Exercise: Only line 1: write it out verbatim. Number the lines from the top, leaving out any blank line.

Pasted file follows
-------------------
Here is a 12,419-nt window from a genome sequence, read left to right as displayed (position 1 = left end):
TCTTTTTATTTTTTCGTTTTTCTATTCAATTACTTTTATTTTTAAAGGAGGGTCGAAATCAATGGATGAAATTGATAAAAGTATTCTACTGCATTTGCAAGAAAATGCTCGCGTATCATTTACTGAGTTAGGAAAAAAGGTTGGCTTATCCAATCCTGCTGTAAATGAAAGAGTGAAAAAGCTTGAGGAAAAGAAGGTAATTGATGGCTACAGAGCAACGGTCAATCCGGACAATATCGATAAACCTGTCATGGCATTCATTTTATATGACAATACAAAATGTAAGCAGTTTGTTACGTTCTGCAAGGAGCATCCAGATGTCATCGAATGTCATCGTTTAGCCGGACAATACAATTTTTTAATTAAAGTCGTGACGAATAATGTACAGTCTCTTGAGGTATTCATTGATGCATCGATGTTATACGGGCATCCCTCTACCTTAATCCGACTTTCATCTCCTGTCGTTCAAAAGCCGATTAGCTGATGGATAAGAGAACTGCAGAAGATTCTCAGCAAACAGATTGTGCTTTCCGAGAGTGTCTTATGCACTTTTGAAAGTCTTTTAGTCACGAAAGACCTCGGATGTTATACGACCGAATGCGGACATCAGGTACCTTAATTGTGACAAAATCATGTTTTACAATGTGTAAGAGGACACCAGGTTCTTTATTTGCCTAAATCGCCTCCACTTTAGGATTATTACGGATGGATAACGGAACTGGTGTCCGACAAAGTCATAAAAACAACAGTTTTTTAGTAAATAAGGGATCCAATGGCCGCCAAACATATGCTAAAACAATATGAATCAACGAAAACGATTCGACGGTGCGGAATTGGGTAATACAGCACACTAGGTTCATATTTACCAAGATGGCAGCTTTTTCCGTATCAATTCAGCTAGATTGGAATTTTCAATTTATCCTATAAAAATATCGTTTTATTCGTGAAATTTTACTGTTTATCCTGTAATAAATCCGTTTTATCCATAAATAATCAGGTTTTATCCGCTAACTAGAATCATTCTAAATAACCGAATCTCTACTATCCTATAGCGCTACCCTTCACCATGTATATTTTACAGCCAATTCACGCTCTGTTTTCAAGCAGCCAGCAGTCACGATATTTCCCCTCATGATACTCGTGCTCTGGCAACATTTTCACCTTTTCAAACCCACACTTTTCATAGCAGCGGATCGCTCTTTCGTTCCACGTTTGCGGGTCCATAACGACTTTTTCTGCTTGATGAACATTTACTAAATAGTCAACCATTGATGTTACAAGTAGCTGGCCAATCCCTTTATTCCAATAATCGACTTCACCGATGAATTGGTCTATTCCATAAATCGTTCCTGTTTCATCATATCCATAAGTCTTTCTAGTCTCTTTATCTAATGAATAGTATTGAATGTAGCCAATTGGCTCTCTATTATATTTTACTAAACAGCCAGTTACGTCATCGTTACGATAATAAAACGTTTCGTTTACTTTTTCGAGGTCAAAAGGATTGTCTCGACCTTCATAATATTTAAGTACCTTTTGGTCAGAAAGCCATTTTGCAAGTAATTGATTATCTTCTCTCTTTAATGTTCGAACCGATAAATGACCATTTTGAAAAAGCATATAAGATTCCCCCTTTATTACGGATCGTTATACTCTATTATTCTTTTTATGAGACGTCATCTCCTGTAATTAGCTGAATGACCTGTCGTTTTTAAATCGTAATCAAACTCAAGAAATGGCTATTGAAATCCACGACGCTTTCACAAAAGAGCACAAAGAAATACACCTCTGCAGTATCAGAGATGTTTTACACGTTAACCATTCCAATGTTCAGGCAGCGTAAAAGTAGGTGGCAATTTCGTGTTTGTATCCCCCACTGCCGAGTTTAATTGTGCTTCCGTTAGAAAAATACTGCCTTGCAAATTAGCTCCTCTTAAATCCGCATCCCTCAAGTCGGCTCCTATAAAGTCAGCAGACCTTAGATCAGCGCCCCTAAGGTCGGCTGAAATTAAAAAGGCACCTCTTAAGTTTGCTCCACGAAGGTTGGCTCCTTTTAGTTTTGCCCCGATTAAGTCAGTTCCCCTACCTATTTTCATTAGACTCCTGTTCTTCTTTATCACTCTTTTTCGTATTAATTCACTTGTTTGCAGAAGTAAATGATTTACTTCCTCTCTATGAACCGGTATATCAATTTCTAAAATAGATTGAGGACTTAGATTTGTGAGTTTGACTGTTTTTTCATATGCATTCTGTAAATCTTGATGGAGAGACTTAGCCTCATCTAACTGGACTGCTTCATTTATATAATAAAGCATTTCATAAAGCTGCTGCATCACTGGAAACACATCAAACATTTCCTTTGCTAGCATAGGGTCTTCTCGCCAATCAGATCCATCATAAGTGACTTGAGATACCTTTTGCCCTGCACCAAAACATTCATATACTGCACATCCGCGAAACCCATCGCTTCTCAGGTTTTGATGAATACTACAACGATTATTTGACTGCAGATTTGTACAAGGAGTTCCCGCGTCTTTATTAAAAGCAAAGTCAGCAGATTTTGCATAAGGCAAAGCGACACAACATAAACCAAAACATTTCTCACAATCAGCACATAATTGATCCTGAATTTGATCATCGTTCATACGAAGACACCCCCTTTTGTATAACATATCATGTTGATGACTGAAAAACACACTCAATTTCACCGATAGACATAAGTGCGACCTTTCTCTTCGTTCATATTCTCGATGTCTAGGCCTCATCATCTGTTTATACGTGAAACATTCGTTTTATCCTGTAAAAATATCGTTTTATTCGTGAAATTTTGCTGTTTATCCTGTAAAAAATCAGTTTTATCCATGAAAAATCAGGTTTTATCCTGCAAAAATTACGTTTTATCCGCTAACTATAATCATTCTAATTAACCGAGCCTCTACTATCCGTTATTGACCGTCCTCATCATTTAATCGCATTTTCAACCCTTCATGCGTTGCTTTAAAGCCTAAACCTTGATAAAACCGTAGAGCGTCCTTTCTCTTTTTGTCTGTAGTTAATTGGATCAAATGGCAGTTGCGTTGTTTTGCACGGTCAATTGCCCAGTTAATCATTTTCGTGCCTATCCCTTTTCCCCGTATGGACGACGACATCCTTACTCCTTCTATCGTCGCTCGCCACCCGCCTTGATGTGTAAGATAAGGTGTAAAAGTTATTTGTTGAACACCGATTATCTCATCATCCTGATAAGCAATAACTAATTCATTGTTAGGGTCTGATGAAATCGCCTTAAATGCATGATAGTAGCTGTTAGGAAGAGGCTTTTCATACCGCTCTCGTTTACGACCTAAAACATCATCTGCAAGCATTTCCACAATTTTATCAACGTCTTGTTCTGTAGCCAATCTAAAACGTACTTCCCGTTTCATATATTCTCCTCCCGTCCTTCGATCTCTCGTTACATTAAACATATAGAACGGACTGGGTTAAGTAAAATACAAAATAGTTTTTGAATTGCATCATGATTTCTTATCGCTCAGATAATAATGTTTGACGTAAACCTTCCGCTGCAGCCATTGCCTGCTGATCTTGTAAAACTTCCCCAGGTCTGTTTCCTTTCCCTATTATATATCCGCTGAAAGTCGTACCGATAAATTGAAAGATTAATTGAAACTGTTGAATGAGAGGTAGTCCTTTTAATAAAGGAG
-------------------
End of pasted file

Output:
Here is a 12,419-nt window from a genome sequence, read left to right as displayed (position 1 = left end):